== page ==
FINNRIVER: How Handcrafted Hard Ciders Are Taking the World by Storm

Finnriver handcrafted hard cider

In a world dominated by craft beer, cidermaking is almost an art. An artisan winery with a love for everything craft-brewed, Finnriver is proving that you can produce high-quality organic drinks while supporting the local economy and trying new things.

We talked to Crystie Kisler, co-founder of Finnriver, and to Andrew Byers, a Finnriver cidermaker, to find out why cider is becoming the“next big trend” in craft brewing.

QUESTION: Finnriver is unique in the sense that it is located on a family farm, so you have direct access to many of the ingredients you use in the ciders and wines you make. Can you tell us a bit about the farm, what you grow and how it affects the production of your drinks?

CRYSTIE KISLER: Cidermaking began for us when we went searching for a way to diversify our small organic farm operation. Our neighbor grew apples in a small orchard next door, and he brought over a bottle of his homemade cider for us to taste. We loved it and felt it captured an authentic taste of the orchard, and we decided to pursue cider making. We quickly learned that we did not have enough fruit on site for a viable cidery, so we did two things. First, we established relationships with organic apple sources around the state so we could purchase regional apples and second; we began preparing to plant our orchard. We now have an organic orchard of traditional and heirloom apple and pear varieties, about 4000 trees, and we are focusing these fruit in our Traditional Ciders and Special Release line-ups. The bulk of apples we use, featured in our contemporary and seasonal ciders, come from the east side of the mountains.

For our seasonal ciders, we were inspired to capture the flavors of the land as the seasons turn by using wildcrafted and garden-grown ingredients from our area. So, for example, we use fir needles harvested from trees on the farm for our Fall seasonal Forest Ginger. For our winter seasonal, we have a crew pick wild rose hips from around the peninsula and we source organic cranberries from friends at an organic cranberry farm a few hours down the coast from us. We grow some of the lemon balms for the Spring seasonal, and our friends bring over bags full!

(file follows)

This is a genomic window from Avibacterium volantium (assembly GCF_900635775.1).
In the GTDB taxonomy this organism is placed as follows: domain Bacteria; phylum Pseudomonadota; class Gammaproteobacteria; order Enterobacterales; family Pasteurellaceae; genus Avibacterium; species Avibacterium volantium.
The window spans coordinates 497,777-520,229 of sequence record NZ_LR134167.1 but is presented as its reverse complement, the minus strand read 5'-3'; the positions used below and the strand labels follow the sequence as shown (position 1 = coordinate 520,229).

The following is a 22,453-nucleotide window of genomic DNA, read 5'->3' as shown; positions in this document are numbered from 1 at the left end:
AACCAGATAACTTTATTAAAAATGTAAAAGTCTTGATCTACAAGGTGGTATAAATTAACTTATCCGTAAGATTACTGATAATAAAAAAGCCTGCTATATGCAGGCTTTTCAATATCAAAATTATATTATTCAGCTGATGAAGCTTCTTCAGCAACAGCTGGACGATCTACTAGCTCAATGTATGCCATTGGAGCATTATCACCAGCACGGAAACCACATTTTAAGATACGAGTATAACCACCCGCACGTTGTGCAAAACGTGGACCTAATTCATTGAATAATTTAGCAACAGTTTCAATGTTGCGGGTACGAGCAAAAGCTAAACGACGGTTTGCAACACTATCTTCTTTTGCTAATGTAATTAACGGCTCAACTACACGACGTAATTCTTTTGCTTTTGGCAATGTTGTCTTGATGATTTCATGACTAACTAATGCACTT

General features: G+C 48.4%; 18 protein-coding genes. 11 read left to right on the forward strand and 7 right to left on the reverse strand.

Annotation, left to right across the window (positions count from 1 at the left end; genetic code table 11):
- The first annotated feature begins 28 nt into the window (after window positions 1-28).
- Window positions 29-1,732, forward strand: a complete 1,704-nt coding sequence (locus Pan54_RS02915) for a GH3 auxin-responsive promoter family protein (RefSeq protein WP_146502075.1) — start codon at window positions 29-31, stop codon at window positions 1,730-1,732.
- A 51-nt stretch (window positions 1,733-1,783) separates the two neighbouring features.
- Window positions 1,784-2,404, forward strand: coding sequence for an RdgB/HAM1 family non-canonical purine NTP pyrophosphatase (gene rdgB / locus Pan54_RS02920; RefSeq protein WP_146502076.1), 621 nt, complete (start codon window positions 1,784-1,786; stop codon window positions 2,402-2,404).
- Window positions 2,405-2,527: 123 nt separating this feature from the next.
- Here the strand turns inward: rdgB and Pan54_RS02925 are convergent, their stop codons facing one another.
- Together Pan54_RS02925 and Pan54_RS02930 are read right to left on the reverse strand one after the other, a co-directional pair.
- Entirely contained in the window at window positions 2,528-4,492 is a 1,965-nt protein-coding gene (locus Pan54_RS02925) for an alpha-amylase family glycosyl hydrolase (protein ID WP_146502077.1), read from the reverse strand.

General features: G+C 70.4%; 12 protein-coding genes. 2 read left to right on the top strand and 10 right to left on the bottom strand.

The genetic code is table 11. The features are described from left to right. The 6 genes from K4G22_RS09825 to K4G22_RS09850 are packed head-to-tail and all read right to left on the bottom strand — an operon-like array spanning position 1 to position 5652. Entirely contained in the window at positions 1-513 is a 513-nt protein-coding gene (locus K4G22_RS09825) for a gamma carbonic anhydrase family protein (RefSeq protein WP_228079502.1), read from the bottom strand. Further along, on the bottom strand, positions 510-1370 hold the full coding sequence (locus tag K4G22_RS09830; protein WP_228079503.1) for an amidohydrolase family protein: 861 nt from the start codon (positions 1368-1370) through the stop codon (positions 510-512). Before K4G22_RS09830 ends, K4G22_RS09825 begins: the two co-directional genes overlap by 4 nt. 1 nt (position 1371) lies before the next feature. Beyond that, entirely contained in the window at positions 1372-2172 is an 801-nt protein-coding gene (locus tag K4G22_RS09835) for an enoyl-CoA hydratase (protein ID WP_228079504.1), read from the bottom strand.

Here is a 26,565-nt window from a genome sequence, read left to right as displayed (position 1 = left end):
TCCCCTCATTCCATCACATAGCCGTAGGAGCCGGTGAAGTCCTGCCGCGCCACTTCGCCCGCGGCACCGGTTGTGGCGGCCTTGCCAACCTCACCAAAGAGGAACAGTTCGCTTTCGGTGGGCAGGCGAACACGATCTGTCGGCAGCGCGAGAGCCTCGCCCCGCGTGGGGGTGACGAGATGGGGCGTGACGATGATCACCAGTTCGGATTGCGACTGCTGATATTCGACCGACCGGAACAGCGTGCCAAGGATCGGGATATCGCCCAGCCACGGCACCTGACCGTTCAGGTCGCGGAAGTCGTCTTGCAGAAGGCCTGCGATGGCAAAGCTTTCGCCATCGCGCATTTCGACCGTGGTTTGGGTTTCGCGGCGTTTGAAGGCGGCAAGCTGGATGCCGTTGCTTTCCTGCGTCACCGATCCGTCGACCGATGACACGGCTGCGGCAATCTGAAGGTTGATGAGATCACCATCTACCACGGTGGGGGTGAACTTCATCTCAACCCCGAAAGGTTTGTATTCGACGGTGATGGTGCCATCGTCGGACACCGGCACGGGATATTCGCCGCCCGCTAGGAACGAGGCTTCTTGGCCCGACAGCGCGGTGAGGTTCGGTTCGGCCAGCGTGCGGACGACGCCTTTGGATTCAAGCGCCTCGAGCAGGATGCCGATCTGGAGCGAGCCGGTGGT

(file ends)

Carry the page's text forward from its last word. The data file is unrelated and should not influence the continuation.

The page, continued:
The farm inspired our cidermaking to begin with and now, although we do not source all of our ingredients from our land, we do remain committed to producing our ciders on a working farm and having the land inspire our crew and our product line. You can see chickens, cows and ducks from the cider production barn and there is a sense of purpose we share around creating beautiful food and drink to help reconnect folks to family farms and vibrant farmland.

QUESTION: You’re committed to keeping things green during production, including choosing salmon safe certification and renewable energy. Can you tell us a bit about these and other things you’re doing to keep your business sustainable?

CK: One thing I can say is that we know ‘sustainability’ is a tricky concept and that we are striving to care for the land and produce our product conscientiously and with ecological and social integrity, but this is a very high aspiration! Currently, we are pursuing B Corps certification, and this application process is allowing us to dig into our business structure and production methods and analyze where we could be better in terms of efficiencies and environmental improvements.

QUESTION: Can you tell us about your craft ciders? People usually associate the word “craft” with beer, so it’s nice to see companies helping expand that concept.